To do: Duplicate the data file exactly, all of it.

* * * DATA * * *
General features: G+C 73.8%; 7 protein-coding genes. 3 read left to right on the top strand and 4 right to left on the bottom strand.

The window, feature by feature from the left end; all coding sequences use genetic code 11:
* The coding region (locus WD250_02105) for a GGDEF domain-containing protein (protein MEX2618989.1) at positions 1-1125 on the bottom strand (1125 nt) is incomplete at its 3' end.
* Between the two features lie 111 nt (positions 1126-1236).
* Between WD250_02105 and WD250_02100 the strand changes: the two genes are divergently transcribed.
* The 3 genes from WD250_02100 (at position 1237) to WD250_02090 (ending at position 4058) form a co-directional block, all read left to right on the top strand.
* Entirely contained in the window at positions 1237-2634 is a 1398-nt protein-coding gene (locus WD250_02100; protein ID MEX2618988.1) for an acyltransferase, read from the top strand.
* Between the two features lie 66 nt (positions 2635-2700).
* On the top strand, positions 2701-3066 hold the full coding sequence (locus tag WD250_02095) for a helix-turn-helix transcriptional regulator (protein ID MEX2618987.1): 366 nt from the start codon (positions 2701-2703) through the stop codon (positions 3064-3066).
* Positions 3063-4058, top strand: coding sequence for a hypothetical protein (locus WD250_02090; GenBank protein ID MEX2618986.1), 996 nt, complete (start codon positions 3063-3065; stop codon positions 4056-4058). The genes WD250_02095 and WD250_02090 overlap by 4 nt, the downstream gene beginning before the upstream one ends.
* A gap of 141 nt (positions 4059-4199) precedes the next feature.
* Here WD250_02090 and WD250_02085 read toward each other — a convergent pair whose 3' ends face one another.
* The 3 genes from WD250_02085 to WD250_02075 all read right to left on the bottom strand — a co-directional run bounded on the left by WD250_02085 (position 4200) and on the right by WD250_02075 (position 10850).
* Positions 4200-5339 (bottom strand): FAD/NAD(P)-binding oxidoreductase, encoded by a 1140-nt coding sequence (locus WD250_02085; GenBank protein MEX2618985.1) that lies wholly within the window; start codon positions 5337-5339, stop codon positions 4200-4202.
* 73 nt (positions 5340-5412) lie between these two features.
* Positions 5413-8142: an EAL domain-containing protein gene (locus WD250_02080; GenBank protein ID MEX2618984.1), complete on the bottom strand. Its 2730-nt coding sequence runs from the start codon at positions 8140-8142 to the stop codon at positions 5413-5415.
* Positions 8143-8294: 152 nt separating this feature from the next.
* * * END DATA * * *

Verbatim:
General features: G+C 73.8%; 7 protein-coding genes. 3 read left to right on the top strand and 4 right to left on the bottom strand.

The window, feature by feature from the left end; all coding sequences use genetic code 11:
* The coding region (locus WD250_02105) for a GGDEF domain-containing protein (protein MEX2618989.1) at positions 1-1125 on the bottom strand (1125 nt) is incomplete at its 3' end.
* Between the two features lie 111 nt (positions 1126-1236).
* Between WD250_02105 and WD250_02100 the strand changes: the two genes are divergently transcribed.
* The 3 genes from WD250_02100 (at position 1237) to WD250_02090 (ending at position 4058) form a co-directional block, all read left to right on the top strand.
* Entirely contained in the window at positions 1237-2634 is a 1398-nt protein-coding gene (locus WD250_02100; protein ID MEX2618988.1) for an acyltransferase, read from the top strand.
* Between the two features lie 66 nt (positions 2635-2700).
* On the top strand, positions 2701-3066 hold the full coding sequence (locus tag WD250_02095) for a helix-turn-helix transcriptional regulator (protein ID MEX2618987.1): 366 nt from the start codon (positions 2701-2703) through the stop codon (positions 3064-3066).
* Positions 3063-4058, top strand: coding sequence for a hypothetical protein (locus WD250_02090; GenBank protein ID MEX2618986.1), 996 nt, complete (start codon positions 3063-3065; stop codon positions 4056-4058). The genes WD250_02095 and WD250_02090 overlap by 4 nt, the downstream gene beginning before the upstream one ends.
* A gap of 141 nt (positions 4059-4199) precedes the next feature.
* Here WD250_02090 and WD250_02085 read toward each other — a convergent pair whose 3' ends face one another.
* The 3 genes from WD250_02085 to WD250_02075 all read right to left on the bottom strand — a co-directional run bounded on the left by WD250_02085 (position 4200) and on the right by WD250_02075 (position 10850).
* Positions 4200-5339 (bottom strand): FAD/NAD(P)-binding oxidoreductase, encoded by a 1140-nt coding sequence (locus WD250_02085; GenBank protein MEX2618985.1) that lies wholly within the window; start codon positions 5337-5339, stop codon positions 4200-4202.
* 73 nt (positions 5340-5412) lie between these two features.
* Positions 5413-8142: an EAL domain-containing protein gene (locus WD250_02080; GenBank protein ID MEX2618984.1), complete on the bottom strand. Its 2730-nt coding sequence runs from the start codon at positions 8140-8142 to the stop codon at positions 5413-5415.
* Positions 8143-8294: 152 nt separating this feature from the next.